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This page last modified May 31, 2005

Shepherds Purse: Reconstruction Experiments -- Crescent Shape

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It's possible that some crescent-shaped pouches involve a tubular shape with a drawstring end, similar to the shoulder bag seen in the del Barco annunciation, but in general I have taken the approach that -- other than the netted-crescent group -- items of this shape belong in the flapped-crescent group, although some may not have the flap indicated (or it may be hidden on the back side of the pouch). I've discussed prototypes of this style using unshaped cloth in the Sash section. My primary experiment with a more shaped version is described here.

I began with a rectangle of linen 27" long and 20" wide, with the long sides hemmed. I formed this into a tube that overlapped by about 1 1/2", arranged it so that the inside edge is at the top of the pouch, and then pleated each end down to a flat section 2" wide.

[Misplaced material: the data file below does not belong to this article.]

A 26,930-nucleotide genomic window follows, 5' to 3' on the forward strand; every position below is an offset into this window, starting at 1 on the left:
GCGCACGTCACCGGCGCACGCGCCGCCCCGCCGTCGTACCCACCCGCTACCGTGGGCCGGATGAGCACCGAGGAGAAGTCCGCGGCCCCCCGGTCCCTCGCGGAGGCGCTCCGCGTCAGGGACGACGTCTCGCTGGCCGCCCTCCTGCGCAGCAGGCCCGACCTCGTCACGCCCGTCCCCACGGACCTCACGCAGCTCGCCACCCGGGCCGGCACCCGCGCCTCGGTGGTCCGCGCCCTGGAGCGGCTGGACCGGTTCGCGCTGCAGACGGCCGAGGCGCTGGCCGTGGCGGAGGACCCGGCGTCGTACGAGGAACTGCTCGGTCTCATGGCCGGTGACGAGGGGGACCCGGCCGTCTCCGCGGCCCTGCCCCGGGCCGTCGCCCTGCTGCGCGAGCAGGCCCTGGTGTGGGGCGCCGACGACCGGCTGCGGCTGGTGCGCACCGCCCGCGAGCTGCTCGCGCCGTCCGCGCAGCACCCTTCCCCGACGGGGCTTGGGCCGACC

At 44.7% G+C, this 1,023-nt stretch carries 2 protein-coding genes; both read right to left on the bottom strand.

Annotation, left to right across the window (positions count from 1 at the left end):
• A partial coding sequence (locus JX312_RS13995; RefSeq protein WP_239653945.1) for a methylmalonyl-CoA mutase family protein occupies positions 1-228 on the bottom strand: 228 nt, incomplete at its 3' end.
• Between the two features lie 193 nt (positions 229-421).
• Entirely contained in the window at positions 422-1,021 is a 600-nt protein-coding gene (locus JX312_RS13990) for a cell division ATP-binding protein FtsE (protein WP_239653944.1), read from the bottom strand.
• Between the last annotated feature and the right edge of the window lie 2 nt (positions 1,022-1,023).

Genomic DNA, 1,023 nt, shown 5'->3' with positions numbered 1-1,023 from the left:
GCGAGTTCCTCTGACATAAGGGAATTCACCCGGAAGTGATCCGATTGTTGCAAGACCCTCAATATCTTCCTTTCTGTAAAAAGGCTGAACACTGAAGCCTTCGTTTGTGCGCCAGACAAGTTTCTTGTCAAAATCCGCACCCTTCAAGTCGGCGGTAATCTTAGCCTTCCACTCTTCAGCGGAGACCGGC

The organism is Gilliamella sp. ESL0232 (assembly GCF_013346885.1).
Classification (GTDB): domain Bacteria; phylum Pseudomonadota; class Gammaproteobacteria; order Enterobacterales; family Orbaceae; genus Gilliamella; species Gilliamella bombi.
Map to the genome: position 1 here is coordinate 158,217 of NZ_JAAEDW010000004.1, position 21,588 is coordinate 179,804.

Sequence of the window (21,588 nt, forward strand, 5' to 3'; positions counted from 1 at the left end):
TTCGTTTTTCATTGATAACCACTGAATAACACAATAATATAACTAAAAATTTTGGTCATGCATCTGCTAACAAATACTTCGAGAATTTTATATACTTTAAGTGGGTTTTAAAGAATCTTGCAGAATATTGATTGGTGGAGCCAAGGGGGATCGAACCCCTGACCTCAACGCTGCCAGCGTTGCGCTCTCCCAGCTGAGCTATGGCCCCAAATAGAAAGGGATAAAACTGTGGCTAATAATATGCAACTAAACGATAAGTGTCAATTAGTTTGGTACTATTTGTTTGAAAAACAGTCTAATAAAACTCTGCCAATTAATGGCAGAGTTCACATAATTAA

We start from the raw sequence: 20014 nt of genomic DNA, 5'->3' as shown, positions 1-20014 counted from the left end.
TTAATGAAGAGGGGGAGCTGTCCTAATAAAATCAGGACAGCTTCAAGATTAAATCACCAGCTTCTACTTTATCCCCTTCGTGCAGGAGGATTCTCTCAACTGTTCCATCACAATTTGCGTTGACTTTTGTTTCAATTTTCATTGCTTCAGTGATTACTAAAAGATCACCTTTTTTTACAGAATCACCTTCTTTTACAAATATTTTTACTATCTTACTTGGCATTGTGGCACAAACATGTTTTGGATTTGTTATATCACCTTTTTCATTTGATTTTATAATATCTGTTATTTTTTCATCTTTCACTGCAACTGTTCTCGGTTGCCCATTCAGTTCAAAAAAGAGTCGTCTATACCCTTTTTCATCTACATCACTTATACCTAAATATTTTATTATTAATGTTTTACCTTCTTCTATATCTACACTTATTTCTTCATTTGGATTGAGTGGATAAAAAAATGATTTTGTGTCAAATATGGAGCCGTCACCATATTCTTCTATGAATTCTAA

For the straps, I took two strips of the same cloth 5" wide and about 18" long. These were sewn around the pleated sections and then sewn together with the raw edges turned in, tapered into straps about 1" wide, with a buckle attached to one, and buckle holes at appropriate locations in the other. The outer edge (i.e., the flap) comes over the top of the pouch to the outside.

This design is extremely comfortable to wear and holds contents with great stability. For further details, see the section on experiments with attached tools, as this is the model I chose to use for those.

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